(Updates with long-term youth unemployment in seventh paragraph.)
Nov. 16 (Bloomberg) -- U.K. unemployment jumped in the third quarter as the number of young people looking for work climbed above 1 million for the first time in at least 19 years.
Unemployment as measured by International Labour Organization standards rose by 129,000 to 2.62 million, the most since 1994, the Office for National Statistics said in London today. The jobless rate climbed to a 15-year high of 8.3 percent. The number of unemployment-benefit claims rose 5,300 to 1.6 million in October. Economists had forecast an increase of 21,000, according to the median of 24 estimates in a Bloomberg News survey.
The figures heap pressure on Prime Minister David Cameron to do more to boost an economy at risk of sliding back into recession as Europe’s escalating debt crisis convulses financial markets. The Bank of England cut its growth forecasts today, saying output is likely to remain flat until the middle of 2012.
“The unemployment number ticking up so much is quite dramatic and an 8.3 percent unemployment rate is punchy,” said Peter Dixon, an economist at Commerzbank AG in London. “People are finding that it’s grim. It’s tough to find a job.”
The pound was down 0.3 percent at $1.5771 as of 2:12 p.m. London time. The yield on the benchmark 10-year gilt fell 1 basis point to 2.14 percent.
The increase in unemployment in the third quarter was the largest since the depths of the last recession in mid 2009 as the number of people in work fell by 197,000, the statistics office said. Claims for unemployment benefit rose for an eighth month in October, leaving the rate at 5 percent. Jobless claims in September climbed by 13,400 instead of the 17,500 previously reported.
In the three months through September, unemployment among 16-24-year-olds increased by 67,000 to 1.02 million, the highest level since comparable records began in 1992. The jobless rate in that category was a record 21.9 percent. More than a quarter of young jobseekers had been out of work for more than a year.
“Levels of youth unemployment have reached crisis point,” said Matthew Freeman, commercial manager of skills and young people at Working Links, an organization that delivers programs to help get people back to work. “With over a million young people out of work, we risk creating a lost generation of young Britons.”
The U.K. government will pay small companies a 1,500-pound ($2,370) incentive to take on apprentices, Business Secretary Vince Cable announced today. Employment Minister Chris Grayling said the unemployment figures reflect the damage being inflicted by the euro-region crisis and pledged “additional measures” to support growth and create jobs later this month.
Liam Byrne, who speaks on work and pensions for the opposition Labour Party, urged Cameron and Chancellor of the Exchequer George Osborne to ease the pace of deficit reduction.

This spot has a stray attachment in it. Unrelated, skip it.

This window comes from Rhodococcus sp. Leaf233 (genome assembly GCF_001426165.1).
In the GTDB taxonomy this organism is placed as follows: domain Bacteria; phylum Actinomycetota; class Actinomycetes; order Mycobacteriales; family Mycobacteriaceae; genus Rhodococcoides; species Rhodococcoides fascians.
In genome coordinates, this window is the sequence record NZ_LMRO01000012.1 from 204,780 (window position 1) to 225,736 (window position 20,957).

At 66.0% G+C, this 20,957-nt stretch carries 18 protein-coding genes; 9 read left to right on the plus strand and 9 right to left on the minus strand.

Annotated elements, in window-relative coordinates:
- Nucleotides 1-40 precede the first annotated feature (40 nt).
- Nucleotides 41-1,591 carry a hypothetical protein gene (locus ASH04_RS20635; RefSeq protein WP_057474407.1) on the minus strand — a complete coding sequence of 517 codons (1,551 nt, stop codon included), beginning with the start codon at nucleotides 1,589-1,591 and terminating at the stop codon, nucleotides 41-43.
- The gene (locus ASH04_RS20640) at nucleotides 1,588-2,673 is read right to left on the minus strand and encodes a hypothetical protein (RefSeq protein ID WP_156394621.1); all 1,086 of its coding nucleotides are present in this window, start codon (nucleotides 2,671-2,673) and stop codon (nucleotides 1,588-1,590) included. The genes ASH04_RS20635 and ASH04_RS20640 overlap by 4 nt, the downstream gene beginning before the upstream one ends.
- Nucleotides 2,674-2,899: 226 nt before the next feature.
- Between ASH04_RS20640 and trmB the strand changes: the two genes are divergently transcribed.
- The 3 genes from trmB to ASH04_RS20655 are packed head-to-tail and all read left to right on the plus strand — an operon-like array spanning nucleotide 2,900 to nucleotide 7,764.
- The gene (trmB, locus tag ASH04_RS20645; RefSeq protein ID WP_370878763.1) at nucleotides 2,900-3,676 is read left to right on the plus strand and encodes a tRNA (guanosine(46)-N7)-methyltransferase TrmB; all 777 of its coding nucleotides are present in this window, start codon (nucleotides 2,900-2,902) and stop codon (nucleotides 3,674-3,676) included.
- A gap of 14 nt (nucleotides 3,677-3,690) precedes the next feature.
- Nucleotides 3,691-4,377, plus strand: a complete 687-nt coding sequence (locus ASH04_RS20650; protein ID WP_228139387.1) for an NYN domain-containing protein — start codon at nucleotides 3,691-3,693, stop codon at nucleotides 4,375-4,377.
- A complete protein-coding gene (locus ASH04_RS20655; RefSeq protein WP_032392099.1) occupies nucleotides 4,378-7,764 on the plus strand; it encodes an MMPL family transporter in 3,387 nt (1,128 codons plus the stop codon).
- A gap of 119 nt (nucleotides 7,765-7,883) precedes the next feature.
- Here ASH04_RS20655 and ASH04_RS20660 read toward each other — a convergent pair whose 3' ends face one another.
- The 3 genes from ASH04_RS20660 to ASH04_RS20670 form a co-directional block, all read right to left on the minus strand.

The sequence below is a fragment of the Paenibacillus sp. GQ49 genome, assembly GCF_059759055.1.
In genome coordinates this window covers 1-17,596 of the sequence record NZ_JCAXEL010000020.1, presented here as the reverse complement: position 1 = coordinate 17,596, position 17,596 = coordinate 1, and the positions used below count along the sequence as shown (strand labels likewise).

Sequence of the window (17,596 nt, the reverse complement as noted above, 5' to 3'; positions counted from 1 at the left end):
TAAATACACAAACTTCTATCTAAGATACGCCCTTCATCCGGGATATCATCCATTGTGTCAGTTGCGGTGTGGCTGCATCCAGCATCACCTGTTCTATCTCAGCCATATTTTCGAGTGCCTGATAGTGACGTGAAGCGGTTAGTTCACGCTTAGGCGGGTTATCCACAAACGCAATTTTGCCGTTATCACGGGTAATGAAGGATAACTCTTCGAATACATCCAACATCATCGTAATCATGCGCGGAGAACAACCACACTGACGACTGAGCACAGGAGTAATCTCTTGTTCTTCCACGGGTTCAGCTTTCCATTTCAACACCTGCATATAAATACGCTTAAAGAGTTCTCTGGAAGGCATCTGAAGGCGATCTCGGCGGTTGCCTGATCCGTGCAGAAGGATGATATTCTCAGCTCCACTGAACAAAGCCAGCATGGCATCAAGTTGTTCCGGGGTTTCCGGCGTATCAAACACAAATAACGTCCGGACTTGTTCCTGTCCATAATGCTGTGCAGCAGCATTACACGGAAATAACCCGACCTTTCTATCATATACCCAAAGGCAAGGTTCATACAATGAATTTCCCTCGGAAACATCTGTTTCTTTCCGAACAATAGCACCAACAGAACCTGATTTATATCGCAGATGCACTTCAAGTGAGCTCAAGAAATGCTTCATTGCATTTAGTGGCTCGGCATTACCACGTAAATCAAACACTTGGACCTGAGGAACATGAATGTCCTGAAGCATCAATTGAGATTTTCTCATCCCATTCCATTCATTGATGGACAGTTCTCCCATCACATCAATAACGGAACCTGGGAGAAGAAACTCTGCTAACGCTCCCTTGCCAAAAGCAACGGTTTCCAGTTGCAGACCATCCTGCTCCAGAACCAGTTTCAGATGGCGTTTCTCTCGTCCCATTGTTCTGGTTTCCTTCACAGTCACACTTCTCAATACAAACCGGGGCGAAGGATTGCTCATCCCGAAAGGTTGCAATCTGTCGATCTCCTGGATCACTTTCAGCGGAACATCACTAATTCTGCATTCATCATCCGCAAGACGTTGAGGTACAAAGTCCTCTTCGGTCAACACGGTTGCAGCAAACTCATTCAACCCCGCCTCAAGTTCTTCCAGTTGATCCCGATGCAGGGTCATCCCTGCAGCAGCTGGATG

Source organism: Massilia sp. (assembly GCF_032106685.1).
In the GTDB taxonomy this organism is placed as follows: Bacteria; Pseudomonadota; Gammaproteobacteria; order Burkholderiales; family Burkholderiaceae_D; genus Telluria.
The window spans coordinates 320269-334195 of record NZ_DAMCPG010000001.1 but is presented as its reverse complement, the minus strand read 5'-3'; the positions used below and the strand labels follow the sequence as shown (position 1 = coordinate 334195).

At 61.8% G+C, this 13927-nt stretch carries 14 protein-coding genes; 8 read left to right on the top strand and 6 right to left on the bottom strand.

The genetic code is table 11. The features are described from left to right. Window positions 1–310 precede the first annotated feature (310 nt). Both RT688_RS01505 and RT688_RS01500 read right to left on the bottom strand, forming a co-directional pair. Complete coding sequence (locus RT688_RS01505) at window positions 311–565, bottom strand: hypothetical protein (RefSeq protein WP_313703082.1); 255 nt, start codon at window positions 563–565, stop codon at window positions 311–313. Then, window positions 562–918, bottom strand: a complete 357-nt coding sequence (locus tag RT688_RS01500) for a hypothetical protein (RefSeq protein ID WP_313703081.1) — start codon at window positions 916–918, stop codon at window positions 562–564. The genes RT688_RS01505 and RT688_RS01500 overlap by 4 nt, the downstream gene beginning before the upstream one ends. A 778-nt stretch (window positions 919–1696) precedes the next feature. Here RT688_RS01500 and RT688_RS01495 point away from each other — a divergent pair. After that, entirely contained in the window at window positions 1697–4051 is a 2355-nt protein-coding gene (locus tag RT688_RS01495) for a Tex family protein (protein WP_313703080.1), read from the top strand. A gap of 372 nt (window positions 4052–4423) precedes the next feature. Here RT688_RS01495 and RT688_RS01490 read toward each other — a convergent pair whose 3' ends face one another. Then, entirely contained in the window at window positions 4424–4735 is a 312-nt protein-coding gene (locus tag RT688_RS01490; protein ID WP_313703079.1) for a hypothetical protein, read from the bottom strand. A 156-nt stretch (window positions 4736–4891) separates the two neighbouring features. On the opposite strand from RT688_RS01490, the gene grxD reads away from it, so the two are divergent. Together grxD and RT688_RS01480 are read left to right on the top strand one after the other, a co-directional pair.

“The news that a million young people are standing idle must shock this out-of-touch prime minister into an economic rethink, and fast,” he said in a statement.
Bank of England Governor Mervyn King said the increase in unemployment was unsurprising given the deterioration in economic prospects since August.
“It’s for the government to respond to that and we will do our part to restore macroeconomic stability,” he told a news conference in London after the bank published its quarterly outlook. “I have immense sympathy with people who are suffering. These people were not responsible for the crisis and they are suffering enormously as a result of it.”
The Chartered Institute of Personnel and Development said on Nov. 14 that an index of U.K. employers’ hiring intentions weakened as the crisis in the euro area damped demand for labor.
While the fourth quarter may show flat or “modest” growth, “if things are going to get worse, I think they’ll get worse in the first half of next year, when we’ll get more of the the effects of the euro crisis over here,” Commerzbank’s Dixon said.
Europe’s economic expansion failed to accelerate in the third quarter, with gross domestic product growing 0.2 percent, as the region braces for a recession sparked by the debt crisis. In the U.K., surveys this month showed manufacturing output shrank in October and services growth cooled.
BAE Systems Plc, Europe’s largest defense company, said Sept. 27 it will cut about 3,000 jobs in the U.K. to trim costs and slow production of Eurofighter planes.
Average-earnings growth slowed to 2.3 percent in the three months through September from 2.7 percent in the period through August, underlining the pressure on wages even though consumer- price inflation is running at 5 percent. Excluding bonus payments, incomes growth slowed to 1.7 percent from 1.8 percent.
--With assistance from Joel Rinneby in Stockholm. Editors: Andrew Atkinson, Eddie Buckle
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